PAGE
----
One mysterious day, the Sultan met his fate in an ironic, cruel and hideous fashion. A neighbor strolling by his house stiffened in horror. She saw tiny rivers of blood trinkling from beneath the front door.

When the authorities broke down the door, they found a scene from a nightmare. Body parts and blood were everywhere. Every member of the household had been horribly murdered. Only the Sultan was missing. Where was he?

They discovered his body in the backyard in a shallow grave. He had been buried alive. The murderers were never discovered. It remains one of the city's most haunting, intriguing mysteries.

In NEW ORLEANS ARABESQUE, the sequel to FRENCH QUARTER NOCTURNE, Captain Samuel McCord finally solves the mystery, nearly at the cost of his own life. But it is not too surprising that McCord solved the mystery.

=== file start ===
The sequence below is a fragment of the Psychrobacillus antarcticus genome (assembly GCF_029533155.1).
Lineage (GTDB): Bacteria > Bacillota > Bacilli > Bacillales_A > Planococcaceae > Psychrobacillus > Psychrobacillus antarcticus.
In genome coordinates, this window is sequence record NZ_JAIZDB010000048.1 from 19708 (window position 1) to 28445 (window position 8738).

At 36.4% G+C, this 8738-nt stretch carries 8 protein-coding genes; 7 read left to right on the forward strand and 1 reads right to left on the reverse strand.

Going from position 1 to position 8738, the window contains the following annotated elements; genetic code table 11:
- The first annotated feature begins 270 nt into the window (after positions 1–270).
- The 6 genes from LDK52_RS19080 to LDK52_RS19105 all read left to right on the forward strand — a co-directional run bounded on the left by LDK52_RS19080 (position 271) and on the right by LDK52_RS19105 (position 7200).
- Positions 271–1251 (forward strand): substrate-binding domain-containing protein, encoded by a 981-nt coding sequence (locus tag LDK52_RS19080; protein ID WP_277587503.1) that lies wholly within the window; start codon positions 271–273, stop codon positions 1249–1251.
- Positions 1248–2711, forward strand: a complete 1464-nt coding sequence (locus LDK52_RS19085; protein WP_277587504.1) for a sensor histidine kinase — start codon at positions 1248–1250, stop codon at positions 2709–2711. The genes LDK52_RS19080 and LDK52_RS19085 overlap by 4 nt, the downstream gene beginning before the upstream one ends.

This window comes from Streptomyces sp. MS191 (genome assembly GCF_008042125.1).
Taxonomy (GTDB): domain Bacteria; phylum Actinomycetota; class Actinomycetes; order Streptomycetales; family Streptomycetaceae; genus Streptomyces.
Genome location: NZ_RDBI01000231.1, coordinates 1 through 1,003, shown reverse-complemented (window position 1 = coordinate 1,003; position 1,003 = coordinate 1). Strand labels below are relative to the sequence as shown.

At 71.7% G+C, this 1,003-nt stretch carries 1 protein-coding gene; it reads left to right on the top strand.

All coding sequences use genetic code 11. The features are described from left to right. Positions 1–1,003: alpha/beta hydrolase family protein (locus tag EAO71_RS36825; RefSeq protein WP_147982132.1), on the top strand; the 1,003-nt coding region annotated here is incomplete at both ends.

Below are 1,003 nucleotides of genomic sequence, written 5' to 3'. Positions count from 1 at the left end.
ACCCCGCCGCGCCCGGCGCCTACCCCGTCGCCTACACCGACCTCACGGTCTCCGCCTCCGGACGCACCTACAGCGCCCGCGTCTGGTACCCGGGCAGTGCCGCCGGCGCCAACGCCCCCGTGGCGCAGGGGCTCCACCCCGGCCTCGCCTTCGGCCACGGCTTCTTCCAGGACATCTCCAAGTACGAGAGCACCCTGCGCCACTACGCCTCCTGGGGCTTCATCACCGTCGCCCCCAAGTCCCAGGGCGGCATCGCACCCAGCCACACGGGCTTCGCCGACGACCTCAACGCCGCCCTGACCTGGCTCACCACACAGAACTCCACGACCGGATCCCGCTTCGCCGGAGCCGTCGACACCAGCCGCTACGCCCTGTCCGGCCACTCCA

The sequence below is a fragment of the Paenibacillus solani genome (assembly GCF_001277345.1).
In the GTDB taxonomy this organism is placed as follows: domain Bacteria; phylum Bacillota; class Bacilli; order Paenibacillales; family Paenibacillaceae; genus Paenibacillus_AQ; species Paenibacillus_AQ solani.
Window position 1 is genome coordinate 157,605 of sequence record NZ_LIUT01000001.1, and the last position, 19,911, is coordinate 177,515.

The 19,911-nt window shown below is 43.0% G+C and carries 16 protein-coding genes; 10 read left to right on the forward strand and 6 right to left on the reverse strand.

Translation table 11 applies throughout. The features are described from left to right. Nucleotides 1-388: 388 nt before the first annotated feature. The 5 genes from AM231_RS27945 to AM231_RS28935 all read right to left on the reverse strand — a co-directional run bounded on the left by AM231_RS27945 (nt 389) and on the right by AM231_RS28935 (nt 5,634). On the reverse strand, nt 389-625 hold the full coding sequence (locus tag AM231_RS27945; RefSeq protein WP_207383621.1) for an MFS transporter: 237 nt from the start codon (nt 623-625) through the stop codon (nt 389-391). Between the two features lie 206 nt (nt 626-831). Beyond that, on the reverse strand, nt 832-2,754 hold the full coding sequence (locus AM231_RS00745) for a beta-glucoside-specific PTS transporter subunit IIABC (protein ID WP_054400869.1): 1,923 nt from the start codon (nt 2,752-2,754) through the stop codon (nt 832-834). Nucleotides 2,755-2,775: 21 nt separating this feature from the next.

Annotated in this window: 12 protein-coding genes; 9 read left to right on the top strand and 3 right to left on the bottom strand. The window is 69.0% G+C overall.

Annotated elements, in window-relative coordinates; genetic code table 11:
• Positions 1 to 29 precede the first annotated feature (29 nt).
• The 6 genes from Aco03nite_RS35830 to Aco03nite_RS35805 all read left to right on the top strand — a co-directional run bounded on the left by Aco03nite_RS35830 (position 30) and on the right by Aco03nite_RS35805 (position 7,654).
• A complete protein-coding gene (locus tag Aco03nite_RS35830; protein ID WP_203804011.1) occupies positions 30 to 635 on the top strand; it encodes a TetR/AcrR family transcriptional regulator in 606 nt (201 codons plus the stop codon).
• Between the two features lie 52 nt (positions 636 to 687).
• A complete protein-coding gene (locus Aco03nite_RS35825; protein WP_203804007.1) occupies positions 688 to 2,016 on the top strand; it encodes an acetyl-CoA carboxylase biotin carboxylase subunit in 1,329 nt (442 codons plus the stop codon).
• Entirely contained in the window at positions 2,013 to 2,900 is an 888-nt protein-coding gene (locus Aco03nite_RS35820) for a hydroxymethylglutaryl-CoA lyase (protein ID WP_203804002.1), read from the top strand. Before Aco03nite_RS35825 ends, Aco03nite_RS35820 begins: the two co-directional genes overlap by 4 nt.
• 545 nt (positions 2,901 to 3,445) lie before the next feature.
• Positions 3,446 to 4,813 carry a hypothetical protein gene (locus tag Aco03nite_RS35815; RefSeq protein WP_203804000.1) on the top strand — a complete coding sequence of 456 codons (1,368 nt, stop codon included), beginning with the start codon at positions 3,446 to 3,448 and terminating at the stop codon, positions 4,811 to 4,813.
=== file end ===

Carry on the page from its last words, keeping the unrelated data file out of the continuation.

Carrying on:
His own jazz club is itself a mystery. By day, the corner of Royal and St. Peter houses the Royal Cafe. At dusk, the corner transforms into Royal and Rue La Mort. And the haunted MEILORI'S beckons to all who pass. The fortunate keep on passing. Those unwise or ignorant enter its glittering doors. Some step out hours or days later. Many more do not. Does McCord possess the club, or is he possessed by it? Another unsolved mystery.

And here is the beginning of a chapter in NEW ORLEANS ARABESQUE entitled "The Deepest Thirst," in which Samuel solves the Sultan's murder and nearly dies in doing so.

I have been a lawman longer than two lifetimes of normal men. In that time I've bent more laws than I've upheld, made more widows than makes for a soft pillow, and caused more misery than any one man should be allowed to. In all the ways that count, I am a monster. Yet I keep on going. Let's hear it for plain old stubborness.